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Frequently Asked Questions
How did the Museum begin?
The National Museum of World War II Aviation was brought into being by a small group of visionaries from around the United States who understood the importance of World War II aviation and the need to keep its heritage alive. Working with the City of Colorado Springs, the museum’s founders secured a site on the Colorado Springs Airport in 2004 and started work on formation of a non-profit organization to run the museum. The museum was granted 501(c)3 status in 2008 and the campus was developed over the next few years. The National Museum of World War II Aviation was opened to the public in October 2012.
What is the Museum’s mission?
The museum’s mission is “to provide unique educational experiences that promote a deeper understanding of the historical importance of American aviation in World War II and its role in shaping the world we live in today.” The museum does this “to preserve and strengthen the best traditions of the American aviation past and inspire new generations of leaders and innovators in the future.”
—From the Mission Statement of the National Museum of World War II Aviation
What will I learn from the Museum?
The National Museum of World War II Aviation brings the early years of aviation to life and examines the crucial role that aviation technology played at a turning point in our nation’s history. Visitors experience the excitement and wonder of the Golden Age of Aviation and learn how military planners adapted aviation technology for military use in World Wars I and II. Visitors also learn about the socio-economic changes associated with aviation, and the role that aviation played in America’s emergence as a world power during the war.
Why was Colorado Springs chosen as the location for the National Museum of World War II Aviation?
Colorado Springs has a rich aviation heritage dating back to the early days of aviation when the Alexander Film Company established an aircraft manufacturing facility in the city in the early 1930’s. Aviation activity in the city expanded greatly during World War II with the establishment of Peterson Field as a training base and support facility for nearby Ft. Carson. Since the war, Colorado Springs has become a focal point for aerospace activity with the addition of the United States Air Force Academy, Cheyenne Mountain Air Station and Schriever Air Force Base. These facilities host a wide range of military aerospace missions including headquarters operations for NORAD, United States Northern Command, and United States Space Command.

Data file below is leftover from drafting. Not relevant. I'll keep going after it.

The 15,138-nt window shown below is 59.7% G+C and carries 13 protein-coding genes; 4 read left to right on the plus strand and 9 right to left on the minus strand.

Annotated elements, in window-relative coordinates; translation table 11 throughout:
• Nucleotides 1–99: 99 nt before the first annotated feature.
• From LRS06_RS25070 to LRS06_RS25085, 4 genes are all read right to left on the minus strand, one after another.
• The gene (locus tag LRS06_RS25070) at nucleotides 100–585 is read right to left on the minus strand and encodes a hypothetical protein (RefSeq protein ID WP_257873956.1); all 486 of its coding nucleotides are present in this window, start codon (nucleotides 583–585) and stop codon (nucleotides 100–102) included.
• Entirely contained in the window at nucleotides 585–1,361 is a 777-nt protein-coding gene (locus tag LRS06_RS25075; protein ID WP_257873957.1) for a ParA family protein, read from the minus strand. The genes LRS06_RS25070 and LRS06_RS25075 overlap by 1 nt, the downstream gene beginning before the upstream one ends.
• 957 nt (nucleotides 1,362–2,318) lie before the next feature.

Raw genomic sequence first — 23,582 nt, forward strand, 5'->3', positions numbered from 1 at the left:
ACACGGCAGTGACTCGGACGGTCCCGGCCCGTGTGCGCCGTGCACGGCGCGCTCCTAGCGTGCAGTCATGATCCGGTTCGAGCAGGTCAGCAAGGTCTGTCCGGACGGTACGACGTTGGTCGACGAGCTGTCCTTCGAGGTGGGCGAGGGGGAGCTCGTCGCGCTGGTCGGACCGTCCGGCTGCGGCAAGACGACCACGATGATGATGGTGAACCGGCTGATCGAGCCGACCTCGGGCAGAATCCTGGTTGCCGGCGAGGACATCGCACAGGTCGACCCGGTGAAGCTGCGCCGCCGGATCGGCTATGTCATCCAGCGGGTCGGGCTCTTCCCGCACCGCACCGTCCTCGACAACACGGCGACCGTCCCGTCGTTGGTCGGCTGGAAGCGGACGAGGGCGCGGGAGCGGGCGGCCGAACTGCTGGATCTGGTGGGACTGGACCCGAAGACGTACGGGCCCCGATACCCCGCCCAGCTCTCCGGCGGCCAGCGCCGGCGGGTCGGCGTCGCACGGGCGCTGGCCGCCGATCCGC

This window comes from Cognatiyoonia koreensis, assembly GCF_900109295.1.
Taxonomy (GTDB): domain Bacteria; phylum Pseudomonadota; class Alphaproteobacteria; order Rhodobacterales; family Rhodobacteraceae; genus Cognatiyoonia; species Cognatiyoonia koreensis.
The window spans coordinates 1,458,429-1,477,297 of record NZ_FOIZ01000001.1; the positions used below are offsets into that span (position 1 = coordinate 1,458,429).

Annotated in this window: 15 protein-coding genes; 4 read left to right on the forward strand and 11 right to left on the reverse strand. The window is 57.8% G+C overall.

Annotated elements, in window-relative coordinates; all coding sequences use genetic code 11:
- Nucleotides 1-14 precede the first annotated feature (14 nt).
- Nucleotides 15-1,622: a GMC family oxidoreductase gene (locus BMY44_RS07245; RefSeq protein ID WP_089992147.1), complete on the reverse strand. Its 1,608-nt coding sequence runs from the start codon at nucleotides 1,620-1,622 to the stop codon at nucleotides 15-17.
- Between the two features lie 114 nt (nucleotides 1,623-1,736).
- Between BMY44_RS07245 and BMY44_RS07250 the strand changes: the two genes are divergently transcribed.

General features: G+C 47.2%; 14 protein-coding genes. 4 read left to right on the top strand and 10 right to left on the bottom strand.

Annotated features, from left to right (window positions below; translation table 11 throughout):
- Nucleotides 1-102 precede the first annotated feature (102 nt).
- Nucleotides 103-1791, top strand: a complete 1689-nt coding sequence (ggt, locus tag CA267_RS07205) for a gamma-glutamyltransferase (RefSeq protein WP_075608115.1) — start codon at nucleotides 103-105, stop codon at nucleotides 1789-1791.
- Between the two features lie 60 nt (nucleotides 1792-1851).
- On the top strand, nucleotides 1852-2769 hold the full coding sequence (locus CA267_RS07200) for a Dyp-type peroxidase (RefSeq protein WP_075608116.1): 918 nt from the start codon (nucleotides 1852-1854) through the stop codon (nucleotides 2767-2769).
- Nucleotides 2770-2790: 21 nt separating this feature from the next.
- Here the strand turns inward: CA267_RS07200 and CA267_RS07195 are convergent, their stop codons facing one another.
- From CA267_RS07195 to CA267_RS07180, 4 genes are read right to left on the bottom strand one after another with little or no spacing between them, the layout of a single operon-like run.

Colorado Springs is a city that is at the heart of our nation’s aviation past, present and future. There could be no better location for the National Museum of World War II Aviation.
Is the National Museum of World War II Aviation associated with the National World War II Museum in New Orleans?
The National Museum of World War II Aviation is not associated with the National World War II Museum in New Orleans. Both venues have similar origins, starting out as ideas that were developed over time into world class museums that were ultimately recognized by Congress as a national asset. While both venues tell the story of our nation’s involvement in World War II, the primary difference is that the museum in New Orleans explores the broader conflict while the Colorado Springs museum tells the story of World War II aviation through its collection of fully restored, flying World War II aircraft. Both museums offer unique perspectives and should be at the top of the list for anyone interested in World War II history.
Does the Museum accept donations of artifacts and historical materials?
The National Museum of World War II Aviation considers potential donations of artifacts and archival materials on a case-by-case basis. Such materials are accepted only if they are relevant to the storyline of the Museum. Please click on the link below for more information. Donate
Is WestPac part of the Museum?
WestPac is a privately-owned business that is recognized as one of the premier aircraft restoration companies in the world. It focuses exclusively on World War II aircraft restoration projects and providing maintenance support for World War II aircraft based at the museum and around the country. In 2009, Westpac moved from its original location in California to a new facility on the north side of the National Museum of World War II Aviation campus. Visitors to the museum are offered a guided tour of the WestPac facility as part of the museum experience.
How can I make a donation to the museum?
There are several ways that you can contribute to the National Museum of World War II Aviation. The museum accepts monetary donations of any amount and is open to discussing naming rights opportunities for larger gifts. For those who would like to support the museum while honoring an individual, family or organization, the museum offers both memorial brick and bench programs. And through the museum’s membership program, you can show your support while enjoying a wide array of benefits. Please click on the link below for more information.